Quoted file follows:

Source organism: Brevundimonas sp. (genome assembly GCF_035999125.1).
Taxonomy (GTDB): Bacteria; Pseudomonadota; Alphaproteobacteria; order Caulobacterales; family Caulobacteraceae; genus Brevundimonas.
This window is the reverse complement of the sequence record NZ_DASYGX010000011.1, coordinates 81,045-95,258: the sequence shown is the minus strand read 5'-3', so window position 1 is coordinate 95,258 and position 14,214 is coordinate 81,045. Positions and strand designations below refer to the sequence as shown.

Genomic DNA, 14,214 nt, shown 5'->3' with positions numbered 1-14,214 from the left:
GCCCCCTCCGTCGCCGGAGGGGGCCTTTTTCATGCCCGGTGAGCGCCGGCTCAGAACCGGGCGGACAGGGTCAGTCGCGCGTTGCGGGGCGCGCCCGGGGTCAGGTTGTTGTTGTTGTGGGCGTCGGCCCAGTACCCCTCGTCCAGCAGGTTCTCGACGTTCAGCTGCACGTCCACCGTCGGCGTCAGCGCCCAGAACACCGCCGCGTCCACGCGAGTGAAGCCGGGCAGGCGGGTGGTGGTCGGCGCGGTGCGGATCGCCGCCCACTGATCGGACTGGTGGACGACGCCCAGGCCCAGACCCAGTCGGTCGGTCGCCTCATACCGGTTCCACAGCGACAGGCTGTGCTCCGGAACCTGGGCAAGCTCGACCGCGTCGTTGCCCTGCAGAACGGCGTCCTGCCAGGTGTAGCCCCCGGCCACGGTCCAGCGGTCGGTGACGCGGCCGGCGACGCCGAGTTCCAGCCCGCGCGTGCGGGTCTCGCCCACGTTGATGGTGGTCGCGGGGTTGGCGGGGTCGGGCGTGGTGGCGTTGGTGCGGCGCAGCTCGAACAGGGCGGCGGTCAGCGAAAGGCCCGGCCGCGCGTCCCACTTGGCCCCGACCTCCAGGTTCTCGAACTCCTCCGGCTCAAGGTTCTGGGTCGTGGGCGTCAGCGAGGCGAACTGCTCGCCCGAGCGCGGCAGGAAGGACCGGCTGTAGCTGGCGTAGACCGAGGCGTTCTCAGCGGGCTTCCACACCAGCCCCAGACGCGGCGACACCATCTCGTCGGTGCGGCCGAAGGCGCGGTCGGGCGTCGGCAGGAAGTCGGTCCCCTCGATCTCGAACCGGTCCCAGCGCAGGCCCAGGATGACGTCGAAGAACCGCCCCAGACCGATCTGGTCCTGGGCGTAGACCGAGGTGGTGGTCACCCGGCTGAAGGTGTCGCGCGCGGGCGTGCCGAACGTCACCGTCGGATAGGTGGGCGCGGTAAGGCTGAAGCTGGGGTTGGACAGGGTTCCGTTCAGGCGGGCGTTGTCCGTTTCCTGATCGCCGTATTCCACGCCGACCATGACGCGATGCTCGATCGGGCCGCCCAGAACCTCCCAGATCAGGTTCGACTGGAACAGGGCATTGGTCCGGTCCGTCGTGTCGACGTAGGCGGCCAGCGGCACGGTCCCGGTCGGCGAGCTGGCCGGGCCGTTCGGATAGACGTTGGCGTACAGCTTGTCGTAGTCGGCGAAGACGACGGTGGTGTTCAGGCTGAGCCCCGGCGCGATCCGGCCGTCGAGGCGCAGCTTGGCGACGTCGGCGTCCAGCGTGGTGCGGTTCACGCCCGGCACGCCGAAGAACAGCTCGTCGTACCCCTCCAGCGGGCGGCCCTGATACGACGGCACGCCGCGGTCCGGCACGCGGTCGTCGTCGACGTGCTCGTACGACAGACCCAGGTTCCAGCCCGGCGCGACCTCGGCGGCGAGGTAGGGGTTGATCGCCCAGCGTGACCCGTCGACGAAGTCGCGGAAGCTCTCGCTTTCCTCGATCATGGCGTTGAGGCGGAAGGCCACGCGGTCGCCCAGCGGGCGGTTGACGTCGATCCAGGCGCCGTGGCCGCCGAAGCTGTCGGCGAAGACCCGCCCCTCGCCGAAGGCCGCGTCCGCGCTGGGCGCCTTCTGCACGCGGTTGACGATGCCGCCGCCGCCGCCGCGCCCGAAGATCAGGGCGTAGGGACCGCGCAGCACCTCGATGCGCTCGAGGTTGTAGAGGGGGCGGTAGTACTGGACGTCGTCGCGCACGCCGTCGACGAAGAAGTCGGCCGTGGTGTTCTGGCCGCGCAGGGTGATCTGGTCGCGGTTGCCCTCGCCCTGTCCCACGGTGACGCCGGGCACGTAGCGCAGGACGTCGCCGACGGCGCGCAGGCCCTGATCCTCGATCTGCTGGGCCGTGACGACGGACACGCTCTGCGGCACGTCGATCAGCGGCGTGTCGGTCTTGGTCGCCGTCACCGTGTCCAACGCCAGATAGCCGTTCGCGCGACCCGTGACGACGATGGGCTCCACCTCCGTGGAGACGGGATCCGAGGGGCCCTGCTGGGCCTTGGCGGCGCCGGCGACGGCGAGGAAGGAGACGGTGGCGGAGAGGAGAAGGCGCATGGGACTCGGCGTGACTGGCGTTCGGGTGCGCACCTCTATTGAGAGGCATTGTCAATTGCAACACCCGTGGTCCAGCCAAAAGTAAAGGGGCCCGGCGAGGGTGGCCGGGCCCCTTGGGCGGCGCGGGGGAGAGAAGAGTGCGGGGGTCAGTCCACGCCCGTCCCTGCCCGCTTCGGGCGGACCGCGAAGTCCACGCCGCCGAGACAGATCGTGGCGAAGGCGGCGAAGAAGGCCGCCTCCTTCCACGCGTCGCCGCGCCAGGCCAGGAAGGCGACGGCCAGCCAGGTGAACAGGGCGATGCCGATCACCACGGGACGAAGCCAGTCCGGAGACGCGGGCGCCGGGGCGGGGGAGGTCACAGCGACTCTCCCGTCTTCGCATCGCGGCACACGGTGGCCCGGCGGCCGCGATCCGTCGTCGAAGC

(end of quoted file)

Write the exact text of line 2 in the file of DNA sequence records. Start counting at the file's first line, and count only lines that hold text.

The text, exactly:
Taxonomy (GTDB): Bacteria; Pseudomonadota; Alphaproteobacteria; order Caulobacterales; family Caulobacteraceae; genus Brevundimonas.